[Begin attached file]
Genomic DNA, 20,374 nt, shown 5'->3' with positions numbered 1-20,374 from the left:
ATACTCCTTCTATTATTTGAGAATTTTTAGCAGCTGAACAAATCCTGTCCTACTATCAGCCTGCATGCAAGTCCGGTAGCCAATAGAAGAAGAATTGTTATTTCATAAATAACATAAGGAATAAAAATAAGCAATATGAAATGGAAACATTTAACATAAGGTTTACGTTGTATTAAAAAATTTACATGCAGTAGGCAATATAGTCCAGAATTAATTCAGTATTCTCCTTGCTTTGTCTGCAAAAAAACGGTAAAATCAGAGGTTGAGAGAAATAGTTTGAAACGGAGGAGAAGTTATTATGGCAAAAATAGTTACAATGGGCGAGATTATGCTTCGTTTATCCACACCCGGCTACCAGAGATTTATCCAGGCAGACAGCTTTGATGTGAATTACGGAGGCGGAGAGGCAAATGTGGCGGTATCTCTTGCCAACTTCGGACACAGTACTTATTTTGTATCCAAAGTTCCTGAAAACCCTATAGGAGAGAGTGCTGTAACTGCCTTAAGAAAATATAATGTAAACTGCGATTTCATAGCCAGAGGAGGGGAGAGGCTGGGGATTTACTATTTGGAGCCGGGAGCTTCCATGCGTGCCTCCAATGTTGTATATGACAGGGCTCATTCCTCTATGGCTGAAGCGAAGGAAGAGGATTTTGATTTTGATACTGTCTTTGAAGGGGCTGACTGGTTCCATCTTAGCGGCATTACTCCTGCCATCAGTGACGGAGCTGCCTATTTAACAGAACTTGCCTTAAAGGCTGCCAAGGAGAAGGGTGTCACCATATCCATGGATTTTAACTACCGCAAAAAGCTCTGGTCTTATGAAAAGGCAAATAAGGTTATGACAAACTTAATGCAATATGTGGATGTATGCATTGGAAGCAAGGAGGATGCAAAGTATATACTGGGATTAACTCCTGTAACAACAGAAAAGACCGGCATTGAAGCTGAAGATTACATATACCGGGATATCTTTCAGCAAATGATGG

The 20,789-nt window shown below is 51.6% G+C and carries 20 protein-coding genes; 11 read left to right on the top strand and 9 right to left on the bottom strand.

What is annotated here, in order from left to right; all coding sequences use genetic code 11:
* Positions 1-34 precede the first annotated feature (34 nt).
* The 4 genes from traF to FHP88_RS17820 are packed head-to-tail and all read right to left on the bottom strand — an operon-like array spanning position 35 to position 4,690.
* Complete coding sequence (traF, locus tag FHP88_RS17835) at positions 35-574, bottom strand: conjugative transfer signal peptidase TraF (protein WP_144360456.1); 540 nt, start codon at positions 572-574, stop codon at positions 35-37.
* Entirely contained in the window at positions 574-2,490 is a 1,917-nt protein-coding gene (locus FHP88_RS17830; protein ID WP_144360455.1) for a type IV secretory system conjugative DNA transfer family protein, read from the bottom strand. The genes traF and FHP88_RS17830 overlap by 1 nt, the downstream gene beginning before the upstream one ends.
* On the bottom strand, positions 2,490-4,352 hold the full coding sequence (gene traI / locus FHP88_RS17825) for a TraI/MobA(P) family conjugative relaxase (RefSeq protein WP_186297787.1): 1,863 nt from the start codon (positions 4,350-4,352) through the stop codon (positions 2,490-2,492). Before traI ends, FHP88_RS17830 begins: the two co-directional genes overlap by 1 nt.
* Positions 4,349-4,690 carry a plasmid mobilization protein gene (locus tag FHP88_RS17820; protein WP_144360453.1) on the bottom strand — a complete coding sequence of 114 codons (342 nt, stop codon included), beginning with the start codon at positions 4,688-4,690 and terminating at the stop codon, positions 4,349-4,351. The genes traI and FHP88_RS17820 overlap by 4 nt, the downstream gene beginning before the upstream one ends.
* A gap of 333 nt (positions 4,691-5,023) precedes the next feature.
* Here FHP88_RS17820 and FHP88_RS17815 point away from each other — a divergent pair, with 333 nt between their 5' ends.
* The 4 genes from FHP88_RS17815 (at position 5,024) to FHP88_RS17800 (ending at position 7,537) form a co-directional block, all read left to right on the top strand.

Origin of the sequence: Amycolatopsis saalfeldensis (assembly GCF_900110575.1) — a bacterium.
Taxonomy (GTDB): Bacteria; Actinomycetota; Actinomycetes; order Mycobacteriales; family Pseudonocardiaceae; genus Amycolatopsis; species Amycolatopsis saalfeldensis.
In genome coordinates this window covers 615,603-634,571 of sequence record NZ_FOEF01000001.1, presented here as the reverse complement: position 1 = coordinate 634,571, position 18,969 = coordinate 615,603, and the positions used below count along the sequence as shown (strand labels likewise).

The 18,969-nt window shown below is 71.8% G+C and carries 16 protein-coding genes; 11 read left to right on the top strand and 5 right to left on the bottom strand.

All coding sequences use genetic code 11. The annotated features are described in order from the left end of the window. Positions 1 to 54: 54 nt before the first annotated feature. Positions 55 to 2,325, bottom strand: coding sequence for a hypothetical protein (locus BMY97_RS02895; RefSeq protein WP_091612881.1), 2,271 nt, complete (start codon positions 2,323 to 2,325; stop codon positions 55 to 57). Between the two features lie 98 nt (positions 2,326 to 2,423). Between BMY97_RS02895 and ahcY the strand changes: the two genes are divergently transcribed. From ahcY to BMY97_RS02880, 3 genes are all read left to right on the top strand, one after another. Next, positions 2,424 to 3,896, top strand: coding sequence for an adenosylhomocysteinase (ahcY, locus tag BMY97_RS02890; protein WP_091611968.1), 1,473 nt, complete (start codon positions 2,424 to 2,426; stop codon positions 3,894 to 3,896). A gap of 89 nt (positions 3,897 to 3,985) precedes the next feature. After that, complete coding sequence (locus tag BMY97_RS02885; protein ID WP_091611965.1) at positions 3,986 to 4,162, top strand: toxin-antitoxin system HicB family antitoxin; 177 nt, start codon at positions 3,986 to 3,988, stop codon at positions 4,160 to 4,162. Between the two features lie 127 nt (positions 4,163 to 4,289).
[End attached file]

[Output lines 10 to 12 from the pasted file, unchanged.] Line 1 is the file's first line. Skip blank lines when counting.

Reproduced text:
* Positions 4,349-4,690 carry a plasmid mobilization protein gene (locus tag FHP88_RS17820; protein WP_144360453.1) on the bottom strand — a complete coding sequence of 114 codons (342 nt, stop codon included), beginning with the start codon at positions 4,688-4,690 and terminating at the stop codon, positions 4,349-4,351. The genes traI and FHP88_RS17820 overlap by 4 nt, the downstream gene beginning before the upstream one ends.
* A gap of 333 nt (positions 4,691-5,023) precedes the next feature.
* Here FHP88_RS17820 and FHP88_RS17815 point away from each other — a divergent pair, with 333 nt between their 5' ends.